Editor’s note: In light of recent concerns, the InqPOP! Editorial Team has revised the headline of this article as it can be misconstrued by readers.
Wedding photography is a tough business. It’s a work that takes weeks or months of intensive preparation and planning. Using their cameras, wedding photographers are tasked with documenting—often in artistic ways—the most intimate, candid moments of a wedding ceremony, an event that will forever be sealed in time.
Imagine then if tourists crashed into your event, making your job more difficult, hindering your shots, and worse, irking the bride herself and ruining the ceremony.
In a Facebook post, a certain Jervy Santiago vented his frustration at a security guard in Manila Cathedral for letting “Chinese” tourists crash a wedding he’s working on.
Just look at the amount of frustration on my bride's face when she saw these strangers taking her photos during her…
Santiago asked the guard to prevent the tourists from occupying the seats near the church door and taking pics during the bridal march.
He wrote, “The guard (reluctantly) said ok, and didn’t even move from where he was standing. So, binalikan ko siya after the march. I showed him my shots, and aired my disappointments in behalf of my client.”
The photographer reminded the guard of the high fees paid by his client for the wedding, which amounted to roughly PHP90,000, including the wedding fee and flower arrangements, as well as upgrades such as air-conditioning and time extension for the event.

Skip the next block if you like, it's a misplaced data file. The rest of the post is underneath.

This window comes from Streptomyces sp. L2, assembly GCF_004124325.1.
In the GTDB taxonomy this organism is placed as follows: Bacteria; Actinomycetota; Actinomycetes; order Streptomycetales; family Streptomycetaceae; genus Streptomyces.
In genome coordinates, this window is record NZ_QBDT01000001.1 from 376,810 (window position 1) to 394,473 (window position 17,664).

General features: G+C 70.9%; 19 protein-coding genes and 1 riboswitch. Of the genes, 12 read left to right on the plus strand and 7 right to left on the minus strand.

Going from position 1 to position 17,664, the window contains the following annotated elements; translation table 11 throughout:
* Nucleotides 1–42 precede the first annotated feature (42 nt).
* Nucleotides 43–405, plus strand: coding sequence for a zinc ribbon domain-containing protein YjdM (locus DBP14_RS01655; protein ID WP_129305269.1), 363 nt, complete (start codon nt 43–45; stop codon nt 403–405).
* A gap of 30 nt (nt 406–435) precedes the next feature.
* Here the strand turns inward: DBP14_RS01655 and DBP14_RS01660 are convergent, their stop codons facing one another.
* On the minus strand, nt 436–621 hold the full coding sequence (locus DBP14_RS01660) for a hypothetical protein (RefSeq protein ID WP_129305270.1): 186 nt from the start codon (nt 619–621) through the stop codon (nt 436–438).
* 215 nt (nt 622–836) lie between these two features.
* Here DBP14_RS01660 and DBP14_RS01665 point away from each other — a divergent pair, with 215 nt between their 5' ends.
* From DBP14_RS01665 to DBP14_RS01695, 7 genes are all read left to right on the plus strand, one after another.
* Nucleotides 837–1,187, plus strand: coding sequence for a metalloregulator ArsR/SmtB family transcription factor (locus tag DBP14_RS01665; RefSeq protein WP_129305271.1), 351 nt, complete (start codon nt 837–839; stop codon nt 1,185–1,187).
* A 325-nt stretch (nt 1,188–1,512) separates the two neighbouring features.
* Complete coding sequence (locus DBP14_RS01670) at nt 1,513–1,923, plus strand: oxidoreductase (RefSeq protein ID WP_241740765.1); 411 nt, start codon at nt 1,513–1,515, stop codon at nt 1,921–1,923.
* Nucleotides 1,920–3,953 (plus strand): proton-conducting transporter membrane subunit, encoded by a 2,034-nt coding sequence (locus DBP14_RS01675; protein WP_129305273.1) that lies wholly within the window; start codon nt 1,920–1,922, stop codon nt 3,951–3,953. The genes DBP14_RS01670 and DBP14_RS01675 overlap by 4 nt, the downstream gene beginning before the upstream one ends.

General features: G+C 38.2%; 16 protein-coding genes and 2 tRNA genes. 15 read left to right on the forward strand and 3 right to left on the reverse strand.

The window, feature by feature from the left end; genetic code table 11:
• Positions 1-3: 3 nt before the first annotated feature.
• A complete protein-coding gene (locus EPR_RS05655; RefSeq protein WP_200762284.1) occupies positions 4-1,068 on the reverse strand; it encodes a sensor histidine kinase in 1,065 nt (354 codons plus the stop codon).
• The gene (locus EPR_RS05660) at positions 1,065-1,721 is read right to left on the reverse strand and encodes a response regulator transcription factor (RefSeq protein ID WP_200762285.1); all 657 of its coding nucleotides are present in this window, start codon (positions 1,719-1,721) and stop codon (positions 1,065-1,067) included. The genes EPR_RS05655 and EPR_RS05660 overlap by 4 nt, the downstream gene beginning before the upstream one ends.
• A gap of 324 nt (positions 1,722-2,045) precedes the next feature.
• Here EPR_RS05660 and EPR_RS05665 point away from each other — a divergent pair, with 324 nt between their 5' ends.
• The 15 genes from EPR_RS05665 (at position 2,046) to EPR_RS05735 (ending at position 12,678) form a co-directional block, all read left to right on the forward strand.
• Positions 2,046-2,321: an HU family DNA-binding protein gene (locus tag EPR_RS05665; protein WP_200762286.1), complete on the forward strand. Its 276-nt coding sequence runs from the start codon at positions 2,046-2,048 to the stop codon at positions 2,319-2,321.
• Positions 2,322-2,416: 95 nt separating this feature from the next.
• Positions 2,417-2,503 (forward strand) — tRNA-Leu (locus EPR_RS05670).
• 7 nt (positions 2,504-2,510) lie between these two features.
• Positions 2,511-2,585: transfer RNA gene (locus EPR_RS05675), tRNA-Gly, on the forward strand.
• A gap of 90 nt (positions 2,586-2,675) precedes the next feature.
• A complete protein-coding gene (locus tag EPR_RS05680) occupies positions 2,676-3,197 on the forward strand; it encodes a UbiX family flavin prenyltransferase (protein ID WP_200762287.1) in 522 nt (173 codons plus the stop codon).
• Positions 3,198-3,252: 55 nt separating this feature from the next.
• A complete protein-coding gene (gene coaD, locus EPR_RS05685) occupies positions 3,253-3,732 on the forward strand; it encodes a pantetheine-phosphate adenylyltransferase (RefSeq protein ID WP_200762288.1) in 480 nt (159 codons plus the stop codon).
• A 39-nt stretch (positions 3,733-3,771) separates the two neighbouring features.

“I wasn’t even asking for 1.5 hrs. All I asked was only during the bridal march to control the crowd from taking pictures,” Santiago said.
However, the guard dismissed his concern and retorted back: “Hindi namin sila kayang pigilan kasi mga turista ang mga yan, hindi nakakaintindi ang mga yan. Diba sinabihan mo din sila? Naintindihan ka ba nila? Ngayon kung gusto mong magreklamo, doon ka sa admin mag reklamo.” (We can’t prevent them because they’re tourists. You asked them, didn’t you? Did they listen? If you want to complain, go to the admin.)
According to the website of Manila Cathedral, the church allows visitors to enter the church even during wedding ceremonies. However, the admin also said it has security staff to control the crowd, to “make sure that they would not disrupt the celebration.”
It appeared that the celebration had been disrupted, though. Santiago said, at one point, he had to “yell at the Chinese tourists for extending their arms.” He also posted the photo of the unsmiling bride, who seemed irritated by the presence of the tourists surrounding her and taking her pictures during the bridal march.
Santiago updated his post to make clear of his intention: “This post is about the guard and the inability to handle tourists. It wasn’t even against the tourists and definitely not the church.”
It’s understandable that Manila Cathedral has an open policy for visitors, being a historical church flocked by devotees and tourists alike. However, perhaps a more stringent crowd control measure should have been implemented, handled by security personnel trained to deal with these events.
Also, having specific areas allowed for visitors during personal events like weddings – cordoned off and with clear, posted signs – would also help. This way, everyone – not just tourists or visitors – can enjoy this beautiful church, without undue hassles and bad feelings. Or worse, a spoiled bridal march.